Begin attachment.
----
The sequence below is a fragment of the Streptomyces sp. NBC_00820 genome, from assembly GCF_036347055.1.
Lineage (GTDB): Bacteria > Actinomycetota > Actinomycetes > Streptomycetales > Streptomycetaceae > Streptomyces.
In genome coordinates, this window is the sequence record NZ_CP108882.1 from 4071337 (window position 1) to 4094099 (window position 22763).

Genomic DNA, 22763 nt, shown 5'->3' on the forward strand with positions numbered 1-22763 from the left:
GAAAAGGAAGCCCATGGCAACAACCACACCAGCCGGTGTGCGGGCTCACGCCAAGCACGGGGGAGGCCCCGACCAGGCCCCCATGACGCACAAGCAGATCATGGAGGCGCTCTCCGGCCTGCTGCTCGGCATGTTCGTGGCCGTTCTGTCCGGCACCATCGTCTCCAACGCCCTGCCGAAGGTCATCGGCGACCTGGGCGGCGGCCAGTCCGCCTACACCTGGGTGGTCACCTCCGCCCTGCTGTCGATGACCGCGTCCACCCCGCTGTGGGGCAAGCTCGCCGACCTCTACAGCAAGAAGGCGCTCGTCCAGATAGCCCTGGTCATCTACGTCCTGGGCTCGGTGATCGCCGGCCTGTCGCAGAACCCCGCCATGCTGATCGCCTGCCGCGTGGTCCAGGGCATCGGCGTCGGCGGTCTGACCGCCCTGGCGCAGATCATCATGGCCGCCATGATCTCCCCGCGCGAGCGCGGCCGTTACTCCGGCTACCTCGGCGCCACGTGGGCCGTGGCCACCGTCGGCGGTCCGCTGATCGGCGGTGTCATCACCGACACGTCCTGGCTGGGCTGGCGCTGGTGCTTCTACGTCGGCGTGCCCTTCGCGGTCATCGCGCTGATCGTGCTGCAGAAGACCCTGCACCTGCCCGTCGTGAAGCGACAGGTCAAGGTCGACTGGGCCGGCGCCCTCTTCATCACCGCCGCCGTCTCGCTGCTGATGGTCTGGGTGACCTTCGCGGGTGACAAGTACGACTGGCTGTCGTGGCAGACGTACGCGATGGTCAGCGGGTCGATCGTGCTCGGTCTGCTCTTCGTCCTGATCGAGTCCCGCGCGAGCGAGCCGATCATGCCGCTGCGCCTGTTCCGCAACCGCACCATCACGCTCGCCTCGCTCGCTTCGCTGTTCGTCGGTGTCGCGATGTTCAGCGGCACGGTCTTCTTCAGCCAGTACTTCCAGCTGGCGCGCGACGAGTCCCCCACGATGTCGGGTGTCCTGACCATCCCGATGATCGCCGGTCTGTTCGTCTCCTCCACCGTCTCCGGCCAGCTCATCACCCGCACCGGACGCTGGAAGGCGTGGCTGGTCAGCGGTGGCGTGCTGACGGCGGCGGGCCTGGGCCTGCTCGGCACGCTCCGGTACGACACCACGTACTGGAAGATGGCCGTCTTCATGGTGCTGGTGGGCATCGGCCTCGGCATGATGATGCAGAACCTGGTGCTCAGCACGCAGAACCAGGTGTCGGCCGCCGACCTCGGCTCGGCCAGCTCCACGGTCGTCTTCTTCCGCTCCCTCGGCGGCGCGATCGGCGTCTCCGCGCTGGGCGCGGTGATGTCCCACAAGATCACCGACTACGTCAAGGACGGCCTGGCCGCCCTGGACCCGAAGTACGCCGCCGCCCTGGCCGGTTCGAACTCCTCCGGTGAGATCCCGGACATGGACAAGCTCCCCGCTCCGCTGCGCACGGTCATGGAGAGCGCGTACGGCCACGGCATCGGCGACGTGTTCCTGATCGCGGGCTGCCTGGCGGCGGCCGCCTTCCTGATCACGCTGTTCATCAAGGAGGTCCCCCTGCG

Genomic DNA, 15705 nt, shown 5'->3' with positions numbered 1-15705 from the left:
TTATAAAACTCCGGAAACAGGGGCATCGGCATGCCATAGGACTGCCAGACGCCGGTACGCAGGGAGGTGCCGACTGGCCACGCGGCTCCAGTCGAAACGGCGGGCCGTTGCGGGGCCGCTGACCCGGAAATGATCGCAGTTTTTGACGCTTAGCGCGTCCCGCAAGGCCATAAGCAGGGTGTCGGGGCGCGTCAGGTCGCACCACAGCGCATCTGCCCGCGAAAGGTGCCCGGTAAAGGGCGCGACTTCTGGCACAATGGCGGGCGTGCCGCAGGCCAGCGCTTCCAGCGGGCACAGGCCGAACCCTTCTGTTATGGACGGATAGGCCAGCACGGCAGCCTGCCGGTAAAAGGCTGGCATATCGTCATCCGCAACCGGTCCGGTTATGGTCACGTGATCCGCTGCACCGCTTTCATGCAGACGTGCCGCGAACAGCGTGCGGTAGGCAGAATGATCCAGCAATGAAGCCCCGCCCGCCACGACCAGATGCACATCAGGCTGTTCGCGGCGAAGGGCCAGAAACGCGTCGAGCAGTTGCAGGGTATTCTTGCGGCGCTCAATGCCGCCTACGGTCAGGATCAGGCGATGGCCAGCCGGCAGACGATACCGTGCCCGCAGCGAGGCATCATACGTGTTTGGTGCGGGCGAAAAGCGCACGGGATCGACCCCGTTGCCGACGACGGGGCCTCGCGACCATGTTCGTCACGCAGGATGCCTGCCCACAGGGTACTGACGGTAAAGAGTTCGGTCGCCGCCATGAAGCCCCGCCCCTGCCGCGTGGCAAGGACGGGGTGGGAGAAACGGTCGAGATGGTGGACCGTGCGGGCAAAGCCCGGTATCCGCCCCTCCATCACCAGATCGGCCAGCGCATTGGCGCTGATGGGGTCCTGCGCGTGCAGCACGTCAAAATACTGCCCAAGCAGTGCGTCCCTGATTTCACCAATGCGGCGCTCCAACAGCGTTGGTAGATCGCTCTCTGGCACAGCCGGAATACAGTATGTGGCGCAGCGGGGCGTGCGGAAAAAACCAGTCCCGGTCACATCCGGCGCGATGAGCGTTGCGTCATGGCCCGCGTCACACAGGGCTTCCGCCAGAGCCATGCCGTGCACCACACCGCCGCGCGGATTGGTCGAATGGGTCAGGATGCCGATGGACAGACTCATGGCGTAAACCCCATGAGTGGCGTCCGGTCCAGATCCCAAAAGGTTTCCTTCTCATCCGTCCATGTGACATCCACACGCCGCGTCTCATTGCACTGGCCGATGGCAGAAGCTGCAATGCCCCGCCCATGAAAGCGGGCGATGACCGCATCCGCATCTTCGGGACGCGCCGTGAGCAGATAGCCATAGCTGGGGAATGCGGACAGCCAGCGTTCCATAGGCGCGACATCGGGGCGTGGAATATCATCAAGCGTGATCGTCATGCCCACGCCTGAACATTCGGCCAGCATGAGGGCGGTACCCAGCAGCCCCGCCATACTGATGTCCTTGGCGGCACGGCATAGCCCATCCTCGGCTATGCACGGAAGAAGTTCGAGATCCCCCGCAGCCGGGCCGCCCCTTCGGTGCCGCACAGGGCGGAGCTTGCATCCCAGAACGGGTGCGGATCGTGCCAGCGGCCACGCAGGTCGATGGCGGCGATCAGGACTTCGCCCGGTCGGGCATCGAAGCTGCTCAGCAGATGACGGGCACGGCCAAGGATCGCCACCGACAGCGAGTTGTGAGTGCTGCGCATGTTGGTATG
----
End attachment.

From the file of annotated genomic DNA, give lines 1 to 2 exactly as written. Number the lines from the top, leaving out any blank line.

The sequence below is a fragment of the Streptomyces sp. NBC_00820 genome, from assembly GCF_036347055.1.
Lineage (GTDB): Bacteria > Actinomycetota > Actinomycetes > Streptomycetales > Streptomycetaceae > Streptomyces.